BOULDER – They’re good enough to break your heart. Baby Buffs had UCLA number 9 on Saturday night. UCLA looked exhausted and hurt, forced to defend a 2-point lead with 25 seconds left.
CU, cutting the Bruins’ 17-point lead in the second half to 65-63, had possession and momentum. While the Events Center held its breath, Buffs rookie quarterback KJ Simpson got the stone with 18 seconds left, crashed down the lane, prepared for contact and let it fly.
Nada. UCLA ran out, 71–65. KU has been decommissioned. Fought to the end.
If the NCAA Tournament Selection Committee were to judge rosters by courage, the Baby Buffs would be in fifth place.
And on smart? For ingenuity? Not so much.
CU (12-6, 4-4 Pac-12) flipped it 21 times on Saturday, allowing you to beat anyone, anywhere. Especially if those people are from Westwood.
Coach Mick Cronin’s Bruins aren’t just talented—they’re built on toughness, one of Cronin’s core mantras brought over from Cincinnati three years ago.
The Bruins are also very nimble, always poking, pushing, pushing. Against a young Buffs back who went into the weekend with the third-highest turnover in the Pac-12 (13.4 on tilt), this player had the potential for disaster.
Sure enough, CU’s seven losses in a five-minute stretch halfway through the first half turned UCLA’s 22-20 lead into a 32-21 reserve with 3:47 to go.
The Bruins beat CU 18-0 on rallies in the first half, 12-5 on second chance points and 20-6 on points. The last five minutes of the first half and the first five minutes of the second were like a varsity game (Bruins) against JV (Buffs).
The children continued to swing. Two setbacks by Tristan da Silva took the hosts to six, 53-47, with 8:12 left. Decisive Jabari Walker and-1 with 3:49 left lifted the hosts to three, 58-55. Two minutes later, a two-handed Walker hit made the Bruins 62–61.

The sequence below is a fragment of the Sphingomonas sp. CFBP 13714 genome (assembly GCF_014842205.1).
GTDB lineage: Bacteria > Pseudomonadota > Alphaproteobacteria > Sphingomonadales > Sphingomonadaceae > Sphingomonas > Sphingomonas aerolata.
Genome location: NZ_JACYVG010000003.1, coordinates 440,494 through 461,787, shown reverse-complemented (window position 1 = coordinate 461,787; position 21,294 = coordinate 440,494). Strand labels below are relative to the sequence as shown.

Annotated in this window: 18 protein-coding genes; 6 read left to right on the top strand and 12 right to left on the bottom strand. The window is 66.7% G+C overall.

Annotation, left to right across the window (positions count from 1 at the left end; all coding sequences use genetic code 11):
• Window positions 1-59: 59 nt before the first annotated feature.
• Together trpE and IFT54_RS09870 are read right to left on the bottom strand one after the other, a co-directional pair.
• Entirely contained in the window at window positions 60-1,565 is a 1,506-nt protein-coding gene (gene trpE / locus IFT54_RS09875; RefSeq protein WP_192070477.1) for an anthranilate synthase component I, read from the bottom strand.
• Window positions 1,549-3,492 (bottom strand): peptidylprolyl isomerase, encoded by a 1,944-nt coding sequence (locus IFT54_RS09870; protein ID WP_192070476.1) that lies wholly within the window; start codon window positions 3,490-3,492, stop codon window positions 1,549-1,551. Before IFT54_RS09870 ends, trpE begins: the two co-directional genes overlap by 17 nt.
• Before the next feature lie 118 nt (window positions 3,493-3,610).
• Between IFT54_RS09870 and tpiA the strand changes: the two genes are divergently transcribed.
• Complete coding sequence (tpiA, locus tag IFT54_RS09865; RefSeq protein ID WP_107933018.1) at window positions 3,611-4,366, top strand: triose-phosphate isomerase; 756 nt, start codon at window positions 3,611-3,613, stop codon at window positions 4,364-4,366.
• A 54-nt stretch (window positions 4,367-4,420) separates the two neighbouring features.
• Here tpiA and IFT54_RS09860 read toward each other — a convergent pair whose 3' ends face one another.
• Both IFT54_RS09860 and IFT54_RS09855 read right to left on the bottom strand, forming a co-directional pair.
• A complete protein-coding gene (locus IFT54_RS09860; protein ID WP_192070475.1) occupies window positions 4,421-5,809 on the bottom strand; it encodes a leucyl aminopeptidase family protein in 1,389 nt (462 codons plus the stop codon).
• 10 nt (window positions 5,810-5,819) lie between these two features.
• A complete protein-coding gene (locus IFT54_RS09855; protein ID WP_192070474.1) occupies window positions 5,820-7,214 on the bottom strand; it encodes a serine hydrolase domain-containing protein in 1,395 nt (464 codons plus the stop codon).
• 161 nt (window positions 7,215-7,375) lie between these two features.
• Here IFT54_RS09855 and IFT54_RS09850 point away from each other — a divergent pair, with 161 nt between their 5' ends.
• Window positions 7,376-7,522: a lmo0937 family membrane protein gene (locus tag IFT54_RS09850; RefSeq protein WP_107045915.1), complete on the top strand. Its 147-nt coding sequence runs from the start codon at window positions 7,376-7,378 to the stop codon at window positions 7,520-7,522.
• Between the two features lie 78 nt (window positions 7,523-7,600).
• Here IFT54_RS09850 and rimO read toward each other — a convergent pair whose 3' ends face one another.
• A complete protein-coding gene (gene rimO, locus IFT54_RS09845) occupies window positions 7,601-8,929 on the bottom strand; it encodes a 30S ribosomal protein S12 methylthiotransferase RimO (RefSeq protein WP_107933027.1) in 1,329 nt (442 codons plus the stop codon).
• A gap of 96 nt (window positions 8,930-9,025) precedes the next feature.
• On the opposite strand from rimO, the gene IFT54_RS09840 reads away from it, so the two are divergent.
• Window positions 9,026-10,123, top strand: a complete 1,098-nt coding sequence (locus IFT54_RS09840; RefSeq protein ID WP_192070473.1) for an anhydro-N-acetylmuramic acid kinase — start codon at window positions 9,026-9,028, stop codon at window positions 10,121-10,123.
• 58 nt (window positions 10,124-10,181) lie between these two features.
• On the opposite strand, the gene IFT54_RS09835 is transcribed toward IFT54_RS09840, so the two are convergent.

However, such nights are priceless. As are the possibilities. The best thing about Pac-12 this year is also the worst: it’s a major heavyweight league with three Big Dance castle-like teams (Arizona, UCLA, USC) followed by a frantic scramble to avoid the mosh pit.
The best way to stand out from the crowd is through “quality” wins, another stat that was missing from buffs at the end of January. Before Saturday night, CU was 0-4 in games against so-called Quad 1 opponents, as defined by the NCAA’s NET metric – the selection committee’s cut for how you handled teams likely to do the big dance.
Short version: A Quad-1 win is defined as a home win over a NET top 30 team; a neutral victory on the court over a team from the top 50 NET; and a road win over a top 75 NET team.
The rest of the CU battle map, alas, offers only two opportunities on that front – in Washington state (NET rating on Saturday: 60) next Sunday, and at home in Arizona (NET rating: 1) on February 26th. That’s all.
If the Buffs learn to take care of the ball, they’ll have what it takes – and, of course, the talent – to do both. Center Lawson Lovering has a ceiling that only eagles can touch. But the guy, God bless him, looks like a deer in the headlights half the time. In other words, like a freshman.
According to Sports-Reference.com, CU only returned 37.9% of last season’s points. Average Buff experience per player: 1.4 seasons. Among the Pac-12 programs, only Stanford is greener (1.3 seasons).
Some lessons are still learned the hard way. College hoops is a guards game. McKinley Wright stared into the eyes of the approaching train and didn’t blink. You go as your point guard goes.
Baby Buffs are still out there. On Saturday, Simpson took another step forward. When CU players one day talk about growing pains, they will point to the last five days, those close losses at home to USC and UCLA and laugh. In the end. With hope.